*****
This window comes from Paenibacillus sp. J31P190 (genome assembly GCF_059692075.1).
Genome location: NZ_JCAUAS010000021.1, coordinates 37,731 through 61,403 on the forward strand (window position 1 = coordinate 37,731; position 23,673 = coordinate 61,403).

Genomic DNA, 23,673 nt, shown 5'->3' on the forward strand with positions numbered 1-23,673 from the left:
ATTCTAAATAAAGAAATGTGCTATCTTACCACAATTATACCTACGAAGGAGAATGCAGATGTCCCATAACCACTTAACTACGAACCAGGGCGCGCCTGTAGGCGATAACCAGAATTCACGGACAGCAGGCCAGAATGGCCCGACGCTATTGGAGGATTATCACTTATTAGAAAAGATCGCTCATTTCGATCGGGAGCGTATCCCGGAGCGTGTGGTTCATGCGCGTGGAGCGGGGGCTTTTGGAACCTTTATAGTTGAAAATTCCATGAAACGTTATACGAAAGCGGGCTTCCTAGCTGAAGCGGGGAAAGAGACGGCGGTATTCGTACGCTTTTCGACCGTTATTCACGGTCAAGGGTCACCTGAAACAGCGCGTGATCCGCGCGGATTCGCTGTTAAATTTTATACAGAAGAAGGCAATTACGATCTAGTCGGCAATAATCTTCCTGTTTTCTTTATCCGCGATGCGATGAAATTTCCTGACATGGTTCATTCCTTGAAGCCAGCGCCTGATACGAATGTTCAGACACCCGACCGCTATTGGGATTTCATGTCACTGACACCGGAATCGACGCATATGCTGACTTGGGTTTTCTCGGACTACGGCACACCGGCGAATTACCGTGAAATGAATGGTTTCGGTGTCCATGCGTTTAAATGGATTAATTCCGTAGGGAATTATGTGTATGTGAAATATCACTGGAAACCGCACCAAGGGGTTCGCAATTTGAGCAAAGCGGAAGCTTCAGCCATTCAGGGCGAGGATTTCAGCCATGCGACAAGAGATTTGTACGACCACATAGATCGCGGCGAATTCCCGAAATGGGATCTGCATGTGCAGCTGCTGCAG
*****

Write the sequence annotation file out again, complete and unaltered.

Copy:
This window comes from Paenibacillus sp. J31P190 (genome assembly GCF_059692075.1).
Genome location: NZ_JCAUAS010000021.1, coordinates 37,731 through 61,403 on the forward strand (window position 1 = coordinate 37,731; position 23,673 = coordinate 61,403).

Genomic DNA, 23,673 nt, shown 5'->3' on the forward strand with positions numbered 1-23,673 from the left:
ATTCTAAATAAAGAAATGTGCTATCTTACCACAATTATACCTACGAAGGAGAATGCAGATGTCCCATAACCACTTAACTACGAACCAGGGCGCGCCTGTAGGCGATAACCAGAATTCACGGACAGCAGGCCAGAATGGCCCGACGCTATTGGAGGATTATCACTTATTAGAAAAGATCGCTCATTTCGATCGGGAGCGTATCCCGGAGCGTGTGGTTCATGCGCGTGGAGCGGGGGCTTTTGGAACCTTTATAGTTGAAAATTCCATGAAACGTTATACGAAAGCGGGCTTCCTAGCTGAAGCGGGGAAAGAGACGGCGGTATTCGTACGCTTTTCGACCGTTATTCACGGTCAAGGGTCACCTGAAACAGCGCGTGATCCGCGCGGATTCGCTGTTAAATTTTATACAGAAGAAGGCAATTACGATCTAGTCGGCAATAATCTTCCTGTTTTCTTTATCCGCGATGCGATGAAATTTCCTGACATGGTTCATTCCTTGAAGCCAGCGCCTGATACGAATGTTCAGACACCCGACCGCTATTGGGATTTCATGTCACTGACACCGGAATCGACGCATATGCTGACTTGGGTTTTCTCGGACTACGGCACACCGGCGAATTACCGTGAAATGAATGGTTTCGGTGTCCATGCGTTTAAATGGATTAATTCCGTAGGGAATTATGTGTATGTGAAATATCACTGGAAACCGCACCAAGGGGTTCGCAATTTGAGCAAAGCGGAAGCTTCAGCCATTCAGGGCGAGGATTTCAGCCATGCGACAAGAGATTTGTACGACCACATAGATCGCGGCGAATTCCCGAAATGGGATCTGCATGTGCAGCTGCTGCAG